A referendum on whether to legalize marijuana in California could pave the way for legalization across the U.S. Julie Noce reports.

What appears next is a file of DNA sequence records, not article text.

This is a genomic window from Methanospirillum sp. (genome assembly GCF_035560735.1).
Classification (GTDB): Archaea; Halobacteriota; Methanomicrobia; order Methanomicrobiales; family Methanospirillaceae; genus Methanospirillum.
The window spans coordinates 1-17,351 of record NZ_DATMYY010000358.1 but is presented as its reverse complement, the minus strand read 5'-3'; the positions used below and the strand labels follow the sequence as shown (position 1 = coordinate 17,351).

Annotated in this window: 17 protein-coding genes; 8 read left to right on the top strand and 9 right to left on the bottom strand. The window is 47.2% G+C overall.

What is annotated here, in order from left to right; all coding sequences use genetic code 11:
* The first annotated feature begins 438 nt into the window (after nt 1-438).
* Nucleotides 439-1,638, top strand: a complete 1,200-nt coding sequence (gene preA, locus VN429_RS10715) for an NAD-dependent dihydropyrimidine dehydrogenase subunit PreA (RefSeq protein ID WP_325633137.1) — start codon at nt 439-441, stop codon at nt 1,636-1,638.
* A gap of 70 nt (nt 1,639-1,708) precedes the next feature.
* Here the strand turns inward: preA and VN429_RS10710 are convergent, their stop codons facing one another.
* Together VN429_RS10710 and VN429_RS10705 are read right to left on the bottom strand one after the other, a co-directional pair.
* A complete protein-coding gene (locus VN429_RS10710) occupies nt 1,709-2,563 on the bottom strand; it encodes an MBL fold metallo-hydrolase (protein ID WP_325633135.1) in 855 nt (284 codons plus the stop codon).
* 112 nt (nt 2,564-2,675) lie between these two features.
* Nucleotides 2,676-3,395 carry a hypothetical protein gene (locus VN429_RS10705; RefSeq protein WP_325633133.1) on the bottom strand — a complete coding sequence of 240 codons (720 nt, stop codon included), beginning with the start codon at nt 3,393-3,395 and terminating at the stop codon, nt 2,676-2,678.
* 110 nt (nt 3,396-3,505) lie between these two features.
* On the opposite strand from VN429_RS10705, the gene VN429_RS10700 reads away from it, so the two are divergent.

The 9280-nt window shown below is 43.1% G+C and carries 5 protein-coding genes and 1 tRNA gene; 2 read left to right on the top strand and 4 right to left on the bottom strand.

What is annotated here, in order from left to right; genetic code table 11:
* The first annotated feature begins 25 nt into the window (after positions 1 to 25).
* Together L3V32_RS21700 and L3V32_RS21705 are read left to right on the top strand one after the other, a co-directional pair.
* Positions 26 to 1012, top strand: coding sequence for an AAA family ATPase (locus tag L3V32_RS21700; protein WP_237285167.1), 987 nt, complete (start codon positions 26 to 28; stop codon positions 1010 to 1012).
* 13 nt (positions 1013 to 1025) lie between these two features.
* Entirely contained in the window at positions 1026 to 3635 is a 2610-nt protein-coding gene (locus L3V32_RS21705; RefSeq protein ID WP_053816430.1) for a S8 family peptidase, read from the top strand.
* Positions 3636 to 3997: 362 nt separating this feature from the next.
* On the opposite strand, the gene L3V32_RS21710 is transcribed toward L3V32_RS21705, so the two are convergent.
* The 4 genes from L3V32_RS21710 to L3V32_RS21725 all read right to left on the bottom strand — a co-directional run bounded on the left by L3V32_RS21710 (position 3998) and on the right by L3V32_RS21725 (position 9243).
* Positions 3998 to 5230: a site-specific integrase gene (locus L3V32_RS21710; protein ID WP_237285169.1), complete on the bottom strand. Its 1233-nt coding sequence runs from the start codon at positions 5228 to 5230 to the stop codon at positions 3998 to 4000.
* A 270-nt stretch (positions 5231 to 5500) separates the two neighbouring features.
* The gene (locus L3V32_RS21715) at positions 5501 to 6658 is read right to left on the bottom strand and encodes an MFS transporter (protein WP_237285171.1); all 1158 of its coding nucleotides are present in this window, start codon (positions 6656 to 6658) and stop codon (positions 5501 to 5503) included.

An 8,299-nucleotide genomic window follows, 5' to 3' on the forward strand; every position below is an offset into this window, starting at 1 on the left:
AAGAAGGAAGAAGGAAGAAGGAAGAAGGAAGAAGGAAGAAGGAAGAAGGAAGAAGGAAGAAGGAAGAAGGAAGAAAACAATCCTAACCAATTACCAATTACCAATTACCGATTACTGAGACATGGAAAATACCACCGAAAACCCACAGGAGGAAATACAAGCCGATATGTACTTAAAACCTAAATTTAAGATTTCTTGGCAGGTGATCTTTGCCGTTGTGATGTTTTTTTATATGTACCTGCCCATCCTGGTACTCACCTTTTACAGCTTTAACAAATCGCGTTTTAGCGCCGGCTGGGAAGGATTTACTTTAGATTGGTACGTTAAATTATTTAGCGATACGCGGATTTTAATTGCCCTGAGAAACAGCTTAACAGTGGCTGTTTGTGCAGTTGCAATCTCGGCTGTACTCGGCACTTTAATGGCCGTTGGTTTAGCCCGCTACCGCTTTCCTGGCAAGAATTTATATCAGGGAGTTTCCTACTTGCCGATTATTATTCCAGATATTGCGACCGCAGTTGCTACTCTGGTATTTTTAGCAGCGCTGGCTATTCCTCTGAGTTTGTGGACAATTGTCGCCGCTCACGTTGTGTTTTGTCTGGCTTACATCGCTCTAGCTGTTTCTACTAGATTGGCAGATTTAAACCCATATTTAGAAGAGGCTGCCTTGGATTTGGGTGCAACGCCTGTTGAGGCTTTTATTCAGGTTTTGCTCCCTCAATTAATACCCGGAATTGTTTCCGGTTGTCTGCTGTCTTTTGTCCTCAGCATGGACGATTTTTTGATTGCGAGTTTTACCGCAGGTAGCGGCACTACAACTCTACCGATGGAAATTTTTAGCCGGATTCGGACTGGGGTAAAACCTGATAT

Besides voting for a new president next Tuesday, constituents in California will also vote on whether to legalize marijuana. And as recent polls show Proposition 64, which would legalize the cultivation, sale and recreational use of marijuana, will likely pass. The debate on whether it should, is wide ranging. Proponents often cite financial benefits to the state if weed was taxable. Indeed, market research shows sales could hit $6.46 billion in 2020- that's more than double the sales from medical use receipts last year. Those opposing legalization say safety comes before all else. Director of the LA Police Protective League Kristi Sandoval Eckard. (SOUNDBITE) (English) LOS ANGELES POLICE PROTECTIVE LEAGUE DIRECTOR KRISTI SANDOVAL ECKARD, SAYING: "...one of the reasons that the California Highway Patrol and the Auto Club of Southern California have opposed Prop. 64 because they expect that deaths behind the wheel of a car or resulting from people who use marijuana will increase and that's a problem. (cover with broll) The financial gain for the state of California should not be the priority. Public safety should be the priority, the safety of our children that this will be marketed to should be the priority of the voters on the 8th and so we're encouraging people to vote 'no' on Prop. 64." But the safety argument has two sides. Retired LAPD Deputy Police Chief Stephen Downing says it's precisely because of safety concerns that the drug should be legalized. (SOUNDBITE) (English) LAW ENFORCEMENT AGAINST PROHIBITION MEMBER, RETIRED LAPD DEPUTY POLICE CHIEF STEPHEN DOWNING, SAYING: "It's going to free up law enforcement for public safety to spend more time paying attention to crimes against people, to crimes against property. (cover broll) So from a health and safety standpoint, people are going to know what they're buying. It's going to be regulated just like alcohol, a person has to show an identification to do it and I can't see where crime would increase." If Californian- the most populous U.S. state- does vote to legalize marijuana a massive marketplace will be created and could create a tipping point for the rest of the country.